The setting is 35 years after World War III: The Water War. A society felled by ecological destruction has been relegated to a subterranean existence, and citizens' movements are strictly regulated by an authoritarian government propagating a single message: “The outside is dead.” Then a young scientist named Asha discovers a sprouting seed, sparking a journey that will force her to defy her superiors and abandon the world she knows for a chance to prove that there is still life above ground.
The dystopian narrative may sound somewhat familiar to American moviegoers; it might be the latest film from James Cameron or David Cronenberg. But Pumzi is an independent film written, produced, shot, and set in East Africa.
Science fiction isn't a genre typically associated with African film. South Africa's District 9 is the continent's only sci-fi flick to have reached a mainstream international audience. Nairobi-born director Wanuri Kahiu is changing that.
Not only has Pumzi been hailed as Kenya's first science-fiction film, it has also garnered attention and critical acclaim at numerous international film festivals. It debuted in January 2010 at Sundance as part of the festival's New African Cinema program, and spent the rest of that year accepting a slew of awards, including Best Short at the Cannes Independent Film Festival, the Special Jury Prize at the Zanzibar International Film Festival, and the Silver Prize for Best Short at the Carthage Film Festival in Tunisia.
The first threads of the film's storyline were pulled from a dark joke between Kahiu and some friends—what if humanity was cut off from nature and forced to buy fresh air? That spark of an idea connected with Kahiu's deep passion for environmental sustainability, and became the center of the powerful 20-minute short, whose title translates to “air.”
Kahiu is no stranger to international recognition. Her 2009 film, From a Whisper, took home 14 awards at seven international film festivals that year, including Best Picture and Best Director from the Africa Movie Academy Awards and Best Picture at the Pan-African Film Festival in Los Angeles. And the 30-year-old filmmaker has already wrapped her chops around her next project, the forthcoming documentary Ger, which follows child soldier–turned–actor and model Ger Duany as he returns to Sudan from the United States for the first time in 18 years, and documents his journey of determination to find the family he has not spoken to since his departure and to vote for an independent Southern Sudan.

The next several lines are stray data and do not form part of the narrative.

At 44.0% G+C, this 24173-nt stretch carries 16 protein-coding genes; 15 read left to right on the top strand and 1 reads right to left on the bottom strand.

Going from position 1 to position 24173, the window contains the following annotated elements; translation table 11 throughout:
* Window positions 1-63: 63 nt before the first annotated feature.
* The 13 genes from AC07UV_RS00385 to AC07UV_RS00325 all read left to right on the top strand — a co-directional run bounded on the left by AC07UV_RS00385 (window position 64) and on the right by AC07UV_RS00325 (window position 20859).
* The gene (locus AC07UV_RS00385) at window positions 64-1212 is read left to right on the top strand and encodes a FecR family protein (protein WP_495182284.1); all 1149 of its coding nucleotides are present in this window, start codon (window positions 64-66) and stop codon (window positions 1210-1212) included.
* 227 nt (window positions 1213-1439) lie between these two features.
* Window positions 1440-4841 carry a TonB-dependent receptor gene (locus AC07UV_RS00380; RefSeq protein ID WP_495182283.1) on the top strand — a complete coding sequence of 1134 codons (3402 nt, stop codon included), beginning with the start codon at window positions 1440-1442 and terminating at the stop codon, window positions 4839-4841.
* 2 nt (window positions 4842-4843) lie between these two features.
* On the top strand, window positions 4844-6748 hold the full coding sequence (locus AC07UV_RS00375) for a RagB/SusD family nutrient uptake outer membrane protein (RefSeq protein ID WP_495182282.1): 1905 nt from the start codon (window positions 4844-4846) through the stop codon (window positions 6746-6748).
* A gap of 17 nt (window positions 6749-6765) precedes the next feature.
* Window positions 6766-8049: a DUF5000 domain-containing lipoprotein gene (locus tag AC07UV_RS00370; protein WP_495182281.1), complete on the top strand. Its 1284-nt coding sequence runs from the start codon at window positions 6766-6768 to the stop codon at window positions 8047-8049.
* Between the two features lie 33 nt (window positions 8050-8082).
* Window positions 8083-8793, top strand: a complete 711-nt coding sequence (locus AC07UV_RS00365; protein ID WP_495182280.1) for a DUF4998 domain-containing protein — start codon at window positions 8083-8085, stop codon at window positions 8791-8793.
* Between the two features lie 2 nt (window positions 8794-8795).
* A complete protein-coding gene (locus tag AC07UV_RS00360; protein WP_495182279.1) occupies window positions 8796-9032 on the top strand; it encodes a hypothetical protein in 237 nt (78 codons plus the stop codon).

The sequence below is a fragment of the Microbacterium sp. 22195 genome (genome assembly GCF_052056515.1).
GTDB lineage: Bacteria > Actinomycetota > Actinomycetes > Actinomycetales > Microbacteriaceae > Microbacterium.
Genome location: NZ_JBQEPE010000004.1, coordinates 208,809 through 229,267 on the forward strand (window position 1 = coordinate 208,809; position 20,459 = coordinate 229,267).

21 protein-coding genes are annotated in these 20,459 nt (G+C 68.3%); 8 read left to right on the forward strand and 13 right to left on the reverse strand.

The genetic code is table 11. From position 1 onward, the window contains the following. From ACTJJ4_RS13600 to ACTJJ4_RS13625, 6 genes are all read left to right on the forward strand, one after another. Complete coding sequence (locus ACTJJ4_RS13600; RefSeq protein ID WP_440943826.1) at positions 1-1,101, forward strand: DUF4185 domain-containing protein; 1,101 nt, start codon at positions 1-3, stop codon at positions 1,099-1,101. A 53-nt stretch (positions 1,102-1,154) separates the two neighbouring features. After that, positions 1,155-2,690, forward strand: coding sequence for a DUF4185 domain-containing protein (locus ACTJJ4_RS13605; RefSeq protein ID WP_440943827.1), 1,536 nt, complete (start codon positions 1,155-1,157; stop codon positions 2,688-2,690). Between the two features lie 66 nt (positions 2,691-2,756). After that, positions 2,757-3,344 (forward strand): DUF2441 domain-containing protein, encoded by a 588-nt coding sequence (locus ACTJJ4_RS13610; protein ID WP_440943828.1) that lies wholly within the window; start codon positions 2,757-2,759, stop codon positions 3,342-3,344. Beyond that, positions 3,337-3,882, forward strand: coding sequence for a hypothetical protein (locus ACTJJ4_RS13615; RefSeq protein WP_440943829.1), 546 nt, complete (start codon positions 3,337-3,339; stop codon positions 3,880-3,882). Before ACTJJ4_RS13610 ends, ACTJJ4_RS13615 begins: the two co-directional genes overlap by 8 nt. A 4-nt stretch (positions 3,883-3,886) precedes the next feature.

I caught up with Kahiu a few days after she returned from filming in Southern Sudan during the region's tense, and at times violent, January 2011 referendum on independence to discuss her passion for telling stories that are not just “African,” but human (or alien, as the case may be).
You filmed in Southern Sudan during the region's weeklong referendum on whether to separate from the north; the vote was overwhelmingly in favor of an independent Southern Sudan. What was it like shooting a film in that context?
It was completely unpredictable. It was myself, Marius, the camera person, and Ger [Duany]. None of us had ever been to Southern Sudan before except for Ger, who'd left 18 years ago. We really didn't know what to expect.
It's an incredibly hard place to shoot. The moment [we] picked up a camera, we got into a fight with a local, who didn't know who we were or where we were coming from. [But] it was amazing. This is the first time that Ger's actually had time to reconnect with his family, his people, and the land. You forget this, as somebody who's not in a war-torn country, [but] Ger's mother and uncle did not expect him to be alive. So even when they spoke to him on the phone the first time, they were like, “No, you're lying to me. Until we see you in person we don't believe it's Ger.” Because many times in the north, people would die without their families knowing and other people would try to replace them or would speak on their behalf. So they did not believe until they actually saw Ger. To see that happen was amazing.
How do a Nairobi city girl and her camera end up roughing it in the Southern Sudanese bush at such a pivotal, yet unpredictable, point in the area's already-volatile history?
When I was 16, I knew I wanted to make films. I walked into a place that made documentaries, it was a company called Ace Communications [in Nairobi]… and I just thought, “Wow! People make films!” It hadn't occurred to me before.